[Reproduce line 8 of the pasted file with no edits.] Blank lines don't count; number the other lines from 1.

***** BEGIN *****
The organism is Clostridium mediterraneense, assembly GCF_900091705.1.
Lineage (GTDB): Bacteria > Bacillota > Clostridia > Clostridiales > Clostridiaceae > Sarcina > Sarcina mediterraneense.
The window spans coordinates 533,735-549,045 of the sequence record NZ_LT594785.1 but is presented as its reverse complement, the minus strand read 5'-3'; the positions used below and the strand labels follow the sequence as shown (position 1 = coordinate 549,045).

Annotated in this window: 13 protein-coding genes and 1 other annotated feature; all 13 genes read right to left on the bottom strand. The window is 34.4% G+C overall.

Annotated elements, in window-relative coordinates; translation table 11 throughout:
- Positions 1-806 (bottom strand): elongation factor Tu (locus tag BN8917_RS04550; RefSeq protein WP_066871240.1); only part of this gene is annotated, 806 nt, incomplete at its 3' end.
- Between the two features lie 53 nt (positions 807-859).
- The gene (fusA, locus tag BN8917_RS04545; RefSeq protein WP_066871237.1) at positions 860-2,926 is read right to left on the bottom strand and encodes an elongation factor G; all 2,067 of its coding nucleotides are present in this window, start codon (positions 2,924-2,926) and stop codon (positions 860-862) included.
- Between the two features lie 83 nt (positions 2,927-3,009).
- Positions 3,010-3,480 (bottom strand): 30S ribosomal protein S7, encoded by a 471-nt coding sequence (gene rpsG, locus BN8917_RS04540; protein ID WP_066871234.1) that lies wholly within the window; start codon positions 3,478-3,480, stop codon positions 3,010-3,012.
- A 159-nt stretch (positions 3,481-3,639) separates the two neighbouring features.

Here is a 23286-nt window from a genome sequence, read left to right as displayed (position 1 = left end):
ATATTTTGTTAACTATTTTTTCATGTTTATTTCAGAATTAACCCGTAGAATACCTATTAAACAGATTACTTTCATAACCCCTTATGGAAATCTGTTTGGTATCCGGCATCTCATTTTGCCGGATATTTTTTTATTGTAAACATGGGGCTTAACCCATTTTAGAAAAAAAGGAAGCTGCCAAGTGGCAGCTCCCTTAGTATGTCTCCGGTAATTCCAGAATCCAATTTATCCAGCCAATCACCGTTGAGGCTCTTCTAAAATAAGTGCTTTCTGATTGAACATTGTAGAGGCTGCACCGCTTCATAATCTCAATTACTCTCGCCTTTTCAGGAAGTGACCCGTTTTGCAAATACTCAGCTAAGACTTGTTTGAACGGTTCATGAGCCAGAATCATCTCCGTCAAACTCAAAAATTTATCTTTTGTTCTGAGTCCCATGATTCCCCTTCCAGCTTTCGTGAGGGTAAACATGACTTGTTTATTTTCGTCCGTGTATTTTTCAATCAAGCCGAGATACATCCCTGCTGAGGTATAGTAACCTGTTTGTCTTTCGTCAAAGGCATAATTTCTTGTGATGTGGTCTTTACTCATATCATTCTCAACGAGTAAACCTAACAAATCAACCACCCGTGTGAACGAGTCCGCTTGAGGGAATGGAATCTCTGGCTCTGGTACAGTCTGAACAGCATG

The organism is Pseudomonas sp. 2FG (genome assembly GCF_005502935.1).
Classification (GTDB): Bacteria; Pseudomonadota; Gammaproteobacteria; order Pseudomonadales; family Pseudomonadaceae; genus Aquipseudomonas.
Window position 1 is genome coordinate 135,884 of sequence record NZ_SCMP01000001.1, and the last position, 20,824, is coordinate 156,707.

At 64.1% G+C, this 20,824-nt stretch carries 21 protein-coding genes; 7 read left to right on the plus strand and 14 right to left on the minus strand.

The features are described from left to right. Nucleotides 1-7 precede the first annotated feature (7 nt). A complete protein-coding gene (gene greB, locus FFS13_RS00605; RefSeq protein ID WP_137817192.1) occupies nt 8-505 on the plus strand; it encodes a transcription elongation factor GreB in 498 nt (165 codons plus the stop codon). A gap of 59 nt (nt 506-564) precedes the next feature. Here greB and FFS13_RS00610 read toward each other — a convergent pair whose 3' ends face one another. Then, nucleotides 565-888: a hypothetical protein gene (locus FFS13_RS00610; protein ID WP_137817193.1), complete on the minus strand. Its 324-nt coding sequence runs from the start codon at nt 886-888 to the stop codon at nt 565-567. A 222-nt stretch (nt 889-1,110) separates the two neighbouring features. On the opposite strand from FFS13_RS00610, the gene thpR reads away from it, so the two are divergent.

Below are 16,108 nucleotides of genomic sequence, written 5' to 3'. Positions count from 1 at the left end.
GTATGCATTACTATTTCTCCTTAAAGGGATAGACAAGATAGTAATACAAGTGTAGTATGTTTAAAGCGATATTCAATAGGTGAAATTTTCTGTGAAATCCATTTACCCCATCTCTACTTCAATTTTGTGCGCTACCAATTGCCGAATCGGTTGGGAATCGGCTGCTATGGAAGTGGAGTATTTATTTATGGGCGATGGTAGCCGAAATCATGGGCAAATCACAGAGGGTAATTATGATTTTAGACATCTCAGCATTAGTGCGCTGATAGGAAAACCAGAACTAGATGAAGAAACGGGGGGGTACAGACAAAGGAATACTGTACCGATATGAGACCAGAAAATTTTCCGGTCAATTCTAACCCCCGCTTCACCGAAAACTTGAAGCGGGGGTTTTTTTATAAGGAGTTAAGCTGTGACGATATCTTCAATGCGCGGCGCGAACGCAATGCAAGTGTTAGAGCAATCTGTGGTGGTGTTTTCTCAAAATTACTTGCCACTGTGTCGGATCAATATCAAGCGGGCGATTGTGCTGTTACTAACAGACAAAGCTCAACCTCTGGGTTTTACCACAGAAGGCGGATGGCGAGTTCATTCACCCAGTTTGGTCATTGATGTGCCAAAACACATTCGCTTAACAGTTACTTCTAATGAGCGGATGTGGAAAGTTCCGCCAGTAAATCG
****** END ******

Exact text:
- The gene (fusA, locus tag BN8917_RS04545; RefSeq protein WP_066871237.1) at positions 860-2,926 is read right to left on the bottom strand and encodes an elongation factor G; all 2,067 of its coding nucleotides are present in this window, start codon (positions 2,924-2,926) and stop codon (positions 860-862) included.